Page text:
The dining room wasn’t supposed to open until 11:30, but the volunteers came in advance to catch the people expected to show up for the free lunch offered to those in need. People started arriving, some walking, some driving, still others were dropped off at the building. Each one was greeted and asked if they would like to complete a survey. Soon all the volunteers were occupied.
“Where did you stay last night?” they asked. “Is that your home? Do you consider yourself as having a stable household?”
In the Anniston and Gadsden areas, Monday was the designated Point in Time Count mandated by the U.S. Department of Housing and Urban Development. Local agencies that serve the homeless are required to participate in the count, which is used to determine the number of homeless and their needs. The agencies belong to the Homeless Coalition of Northeast Alabama.
“We need demographic information,” said Rita Flegel, executive director of The Right Place, which organized the count in Anniston this year. “We also look at trends and how things are changing because that matters when we try to access services, when we apply for grants and when we speak to the community.”
The information gathered in the count is part of the formula that HUD uses to determine grant awards. The agencies are required to work together and the partnership in the homeless count is supposed to promote that collaboration, Flegel said.
Local school systems also collaborate with the agencies, said Becky Cox, homelessness liaison for Calhoun County Schools. The schools keep track of students who are homeless. School officials make accommodations for such students, including allowing them to remain in the schools they attended before they became homeless, Cox said. The accommodations are an effort to provide some stability in the students’ lives, Cox said.
The school system has 115 homeless students this year, Cox said, down from 235 last year.
“We had 77 students who were displaced because of those tornadoes,” Cox said. “Those students have since found housing.”
Different agencies have different measures of who is homeless. Schools abide by the McKinney Vento Homeless Assistance Act, which counts students whose families are doubled up with another family member, or are living in a hotel or a shelter, Cox said. Those standards are different from HUD’s, Flegel said. HUD counts as homeless only those people living in places not intended for human habitation, she said. By that definition, there were only five homeless children in Calhoun County in the most recent count, those living in shelters, Cox added.
Several of the volunteers, many of them Jacksonville State University students, said volunteering for the survey challenged their ideas of homelessness. One volunteer thought that substance abuse would be more prevalent among the homeless. Another was surprised by the number of people who were working but were on the verge of homelessness. Another had thought homeless people had done something that caused them to become homeless.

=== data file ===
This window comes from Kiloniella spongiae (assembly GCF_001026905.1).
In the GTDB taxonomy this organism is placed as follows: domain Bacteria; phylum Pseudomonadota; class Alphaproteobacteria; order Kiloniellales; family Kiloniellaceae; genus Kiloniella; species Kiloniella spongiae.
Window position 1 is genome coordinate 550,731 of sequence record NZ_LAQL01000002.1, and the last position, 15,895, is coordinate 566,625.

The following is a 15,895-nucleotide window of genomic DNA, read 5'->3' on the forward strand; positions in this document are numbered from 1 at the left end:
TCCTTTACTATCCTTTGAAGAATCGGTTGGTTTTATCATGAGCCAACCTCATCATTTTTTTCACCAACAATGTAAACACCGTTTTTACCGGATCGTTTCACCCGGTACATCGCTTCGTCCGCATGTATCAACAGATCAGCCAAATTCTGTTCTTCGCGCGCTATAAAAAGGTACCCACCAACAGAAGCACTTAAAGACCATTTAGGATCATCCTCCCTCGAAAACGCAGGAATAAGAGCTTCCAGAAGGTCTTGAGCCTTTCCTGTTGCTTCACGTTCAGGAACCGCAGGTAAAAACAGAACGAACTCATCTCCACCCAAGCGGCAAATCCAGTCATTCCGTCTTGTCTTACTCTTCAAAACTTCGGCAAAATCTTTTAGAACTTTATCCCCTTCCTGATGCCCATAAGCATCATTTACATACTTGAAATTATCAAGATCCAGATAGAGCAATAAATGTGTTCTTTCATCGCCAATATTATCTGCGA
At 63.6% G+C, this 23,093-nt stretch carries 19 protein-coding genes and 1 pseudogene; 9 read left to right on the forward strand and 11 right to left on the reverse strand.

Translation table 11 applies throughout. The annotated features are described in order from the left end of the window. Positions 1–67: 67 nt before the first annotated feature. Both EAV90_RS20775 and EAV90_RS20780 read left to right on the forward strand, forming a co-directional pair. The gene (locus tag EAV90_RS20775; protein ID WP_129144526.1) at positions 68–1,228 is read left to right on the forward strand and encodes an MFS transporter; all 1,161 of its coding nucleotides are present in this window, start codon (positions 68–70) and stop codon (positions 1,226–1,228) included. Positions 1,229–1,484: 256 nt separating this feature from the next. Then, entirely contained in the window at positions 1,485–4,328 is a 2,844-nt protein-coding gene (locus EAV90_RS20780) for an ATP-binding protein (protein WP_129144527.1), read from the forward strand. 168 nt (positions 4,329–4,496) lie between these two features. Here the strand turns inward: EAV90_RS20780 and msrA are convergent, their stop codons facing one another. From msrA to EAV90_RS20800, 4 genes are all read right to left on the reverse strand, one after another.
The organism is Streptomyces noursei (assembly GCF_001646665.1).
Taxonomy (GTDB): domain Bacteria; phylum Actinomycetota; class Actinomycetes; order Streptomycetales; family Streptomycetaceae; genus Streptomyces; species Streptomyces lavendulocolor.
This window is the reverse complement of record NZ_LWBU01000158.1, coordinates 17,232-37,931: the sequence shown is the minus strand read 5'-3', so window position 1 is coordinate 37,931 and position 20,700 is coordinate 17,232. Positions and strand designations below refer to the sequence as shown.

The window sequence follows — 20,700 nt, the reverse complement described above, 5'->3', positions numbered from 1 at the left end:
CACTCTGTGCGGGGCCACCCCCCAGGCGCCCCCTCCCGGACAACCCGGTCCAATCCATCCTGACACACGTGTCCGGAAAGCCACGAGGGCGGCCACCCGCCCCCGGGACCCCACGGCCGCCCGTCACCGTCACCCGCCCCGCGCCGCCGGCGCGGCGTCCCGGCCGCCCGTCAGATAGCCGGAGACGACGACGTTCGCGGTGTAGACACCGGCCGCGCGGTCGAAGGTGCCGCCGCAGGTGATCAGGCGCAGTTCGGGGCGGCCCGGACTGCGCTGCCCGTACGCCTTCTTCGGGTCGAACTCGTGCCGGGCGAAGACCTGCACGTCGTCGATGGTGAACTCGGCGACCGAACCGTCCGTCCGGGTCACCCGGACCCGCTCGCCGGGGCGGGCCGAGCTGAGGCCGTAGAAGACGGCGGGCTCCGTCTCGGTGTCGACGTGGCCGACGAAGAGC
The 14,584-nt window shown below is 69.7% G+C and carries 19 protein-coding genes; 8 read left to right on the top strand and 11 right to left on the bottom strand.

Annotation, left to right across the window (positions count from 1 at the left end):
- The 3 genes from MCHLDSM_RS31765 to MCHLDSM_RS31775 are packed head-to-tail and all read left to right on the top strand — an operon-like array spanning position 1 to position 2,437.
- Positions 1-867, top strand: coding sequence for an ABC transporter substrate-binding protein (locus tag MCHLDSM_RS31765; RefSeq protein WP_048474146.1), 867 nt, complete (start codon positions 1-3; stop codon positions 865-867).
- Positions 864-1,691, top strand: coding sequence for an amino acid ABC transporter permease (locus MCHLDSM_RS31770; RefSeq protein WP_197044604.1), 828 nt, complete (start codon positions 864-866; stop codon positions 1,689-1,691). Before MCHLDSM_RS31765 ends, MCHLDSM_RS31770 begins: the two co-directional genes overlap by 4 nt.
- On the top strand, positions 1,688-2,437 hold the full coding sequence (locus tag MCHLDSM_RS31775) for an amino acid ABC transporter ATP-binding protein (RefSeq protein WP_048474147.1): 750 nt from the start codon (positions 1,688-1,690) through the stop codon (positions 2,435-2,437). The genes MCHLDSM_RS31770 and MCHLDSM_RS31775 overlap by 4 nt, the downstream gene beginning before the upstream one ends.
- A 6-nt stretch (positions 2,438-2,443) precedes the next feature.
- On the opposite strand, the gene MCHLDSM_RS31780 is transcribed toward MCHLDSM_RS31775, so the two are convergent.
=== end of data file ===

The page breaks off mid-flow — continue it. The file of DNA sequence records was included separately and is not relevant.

“The larger population tends to forget that they’re people,” said Phillip Noble, who works at the Health Services Center and a second-year volunteer for the count.
The picture of homelessness that volunteers have in their heads is often quite different from reality, he said.
Steve, 43, who declined to give his last name, said he’s been homeless for 10 years. He calls his homelessness “traveling.” On Monday, Steve was at Interfaith Ministries of Calhoun County for the group’s Open Door program, which provides the use of showers, phones and computers to homeless residents twice a week.
Steve has bipolar disorder and obsessive compulsive disorder, he said. His travels started when his grandmother, who raised him, passed away at 98. A resident of New Orleans, Steve followed a friend to Anniston, he said. He works when he can, but has a hard time keeping a job. It was his boss here in Anniston who eventually helped him get treatment for the disorders and now he receives disability payments at Interfaith Ministries, Steve said.
With his first disability check, Steve bought the van in which he now lives, he said.
“I’m 43 and I ain’t never had this opportunity,” Steve said. “Now that I have, I’m definitely going to use it wisely.”
But talk of renting an apartment or house still worries him, he said. He’s worried he wouldn’t be able to pay rent and utilities and maintain the home. He’s worried the stress will get to him.
“But at the same time, I don’t want to be out there when I get old,” Steve said. “I would like to get off the street, but I just don’t know how.”
The information gathered in the count should be available around the first week of March, Flegel said.
Staff writer Laura Camper: 256-235-3545. On Twitter @LCamper_Star.